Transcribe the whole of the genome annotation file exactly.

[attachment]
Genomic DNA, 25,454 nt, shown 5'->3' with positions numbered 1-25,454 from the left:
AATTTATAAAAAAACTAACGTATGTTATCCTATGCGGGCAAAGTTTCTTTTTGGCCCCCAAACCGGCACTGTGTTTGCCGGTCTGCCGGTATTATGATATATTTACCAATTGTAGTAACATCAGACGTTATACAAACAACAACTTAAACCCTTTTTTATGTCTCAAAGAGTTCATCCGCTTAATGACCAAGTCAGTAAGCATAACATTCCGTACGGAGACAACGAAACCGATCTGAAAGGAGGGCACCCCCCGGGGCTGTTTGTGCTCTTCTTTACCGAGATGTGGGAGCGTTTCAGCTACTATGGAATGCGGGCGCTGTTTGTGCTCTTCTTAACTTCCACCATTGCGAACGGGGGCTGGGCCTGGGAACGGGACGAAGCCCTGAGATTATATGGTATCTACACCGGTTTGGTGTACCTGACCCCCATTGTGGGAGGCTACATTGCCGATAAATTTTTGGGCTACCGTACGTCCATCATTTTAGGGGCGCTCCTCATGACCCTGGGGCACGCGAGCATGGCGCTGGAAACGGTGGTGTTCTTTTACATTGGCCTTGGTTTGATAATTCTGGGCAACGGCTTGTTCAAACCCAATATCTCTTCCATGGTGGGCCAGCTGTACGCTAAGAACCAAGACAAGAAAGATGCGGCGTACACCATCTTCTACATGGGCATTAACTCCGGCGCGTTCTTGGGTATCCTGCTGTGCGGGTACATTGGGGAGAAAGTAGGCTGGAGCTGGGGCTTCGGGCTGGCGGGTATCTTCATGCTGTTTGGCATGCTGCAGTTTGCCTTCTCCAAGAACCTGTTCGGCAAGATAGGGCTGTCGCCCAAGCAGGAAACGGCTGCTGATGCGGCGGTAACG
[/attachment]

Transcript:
Genomic DNA, 25,454 nt, shown 5'->3' with positions numbered 1-25,454 from the left:
AATTTATAAAAAAACTAACGTATGTTATCCTATGCGGGCAAAGTTTCTTTTTGGCCCCCAAACCGGCACTGTGTTTGCCGGTCTGCCGGTATTATGATATATTTACCAATTGTAGTAACATCAGACGTTATACAAACAACAACTTAAACCCTTTTTTATGTCTCAAAGAGTTCATCCGCTTAATGACCAAGTCAGTAAGCATAACATTCCGTACGGAGACAACGAAACCGATCTGAAAGGAGGGCACCCCCCGGGGCTGTTTGTGCTCTTCTTTACCGAGATGTGGGAGCGTTTCAGCTACTATGGAATGCGGGCGCTGTTTGTGCTCTTCTTAACTTCCACCATTGCGAACGGGGGCTGGGCCTGGGAACGGGACGAAGCCCTGAGATTATATGGTATCTACACCGGTTTGGTGTACCTGACCCCCATTGTGGGAGGCTACATTGCCGATAAATTTTTGGGCTACCGTACGTCCATCATTTTAGGGGCGCTCCTCATGACCCTGGGGCACGCGAGCATGGCGCTGGAAACGGTGGTGTTCTTTTACATTGGCCTTGGTTTGATAATTCTGGGCAACGGCTTGTTCAAACCCAATATCTCTTCCATGGTGGGCCAGCTGTACGCTAAGAACCAAGACAAGAAAGATGCGGCGTACACCATCTTCTACATGGGCATTAACTCCGGCGCGTTCTTGGGTATCCTGCTGTGCGGGTACATTGGGGAGAAAGTAGGCTGGAGCTGGGGCTTCGGGCTGGCGGGTATCTTCATGCTGTTTGGCATGCTGCAGTTTGCCTTCTCCAAGAACCTGTTCGGCAAGATAGGGCTGTCGCCCAAGCAGGAAACGGCTGCTGATGCGGCGGTAACG